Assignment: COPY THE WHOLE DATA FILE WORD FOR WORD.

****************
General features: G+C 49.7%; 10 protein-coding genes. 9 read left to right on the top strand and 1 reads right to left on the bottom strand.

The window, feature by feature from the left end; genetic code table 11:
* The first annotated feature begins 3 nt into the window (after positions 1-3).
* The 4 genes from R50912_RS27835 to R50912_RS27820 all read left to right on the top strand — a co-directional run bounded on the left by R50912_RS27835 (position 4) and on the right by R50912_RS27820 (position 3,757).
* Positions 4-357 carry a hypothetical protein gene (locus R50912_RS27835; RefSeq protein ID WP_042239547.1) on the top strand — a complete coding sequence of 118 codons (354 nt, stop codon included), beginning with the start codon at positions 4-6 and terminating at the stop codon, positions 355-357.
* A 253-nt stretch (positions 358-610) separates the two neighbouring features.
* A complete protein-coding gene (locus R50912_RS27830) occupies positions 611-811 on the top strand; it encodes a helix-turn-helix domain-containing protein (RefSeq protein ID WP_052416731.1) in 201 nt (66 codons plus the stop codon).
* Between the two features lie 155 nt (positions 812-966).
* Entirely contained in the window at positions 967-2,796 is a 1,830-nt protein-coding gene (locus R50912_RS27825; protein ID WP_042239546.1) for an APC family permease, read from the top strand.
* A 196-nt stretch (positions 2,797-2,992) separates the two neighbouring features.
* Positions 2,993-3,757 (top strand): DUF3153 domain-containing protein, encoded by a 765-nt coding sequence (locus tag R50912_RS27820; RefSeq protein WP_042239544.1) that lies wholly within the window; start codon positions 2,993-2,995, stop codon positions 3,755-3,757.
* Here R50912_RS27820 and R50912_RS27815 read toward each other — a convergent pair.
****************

General features: G+C 49.7%; 10 protein-coding genes. 9 read left to right on the top strand and 1 reads right to left on the bottom strand.

The window, feature by feature from the left end; genetic code table 11:
* The first annotated feature begins 3 nt into the window (after positions 1-3).
* The 4 genes from R50912_RS27835 to R50912_RS27820 all read left to right on the top strand — a co-directional run bounded on the left by R50912_RS27835 (position 4) and on the right by R50912_RS27820 (position 3,757).
* Positions 4-357 carry a hypothetical protein gene (locus R50912_RS27835; RefSeq protein ID WP_042239547.1) on the top strand — a complete coding sequence of 118 codons (354 nt, stop codon included), beginning with the start codon at positions 4-6 and terminating at the stop codon, positions 355-357.
* A 253-nt stretch (positions 358-610) separates the two neighbouring features.
* A complete protein-coding gene (locus R50912_RS27830) occupies positions 611-811 on the top strand; it encodes a helix-turn-helix domain-containing protein (RefSeq protein ID WP_052416731.1) in 201 nt (66 codons plus the stop codon).
* Between the two features lie 155 nt (positions 812-966).
* Entirely contained in the window at positions 967-2,796 is a 1,830-nt protein-coding gene (locus R50912_RS27825; protein ID WP_042239546.1) for an APC family permease, read from the top strand.
* A 196-nt stretch (positions 2,797-2,992) separates the two neighbouring features.
* Positions 2,993-3,757 (top strand): DUF3153 domain-containing protein, encoded by a 765-nt coding sequence (locus tag R50912_RS27820; RefSeq protein WP_042239544.1) that lies wholly within the window; start codon positions 2,993-2,995, stop codon positions 3,755-3,757.
* Here R50912_RS27820 and R50912_RS27815 read toward each other — a convergent pair.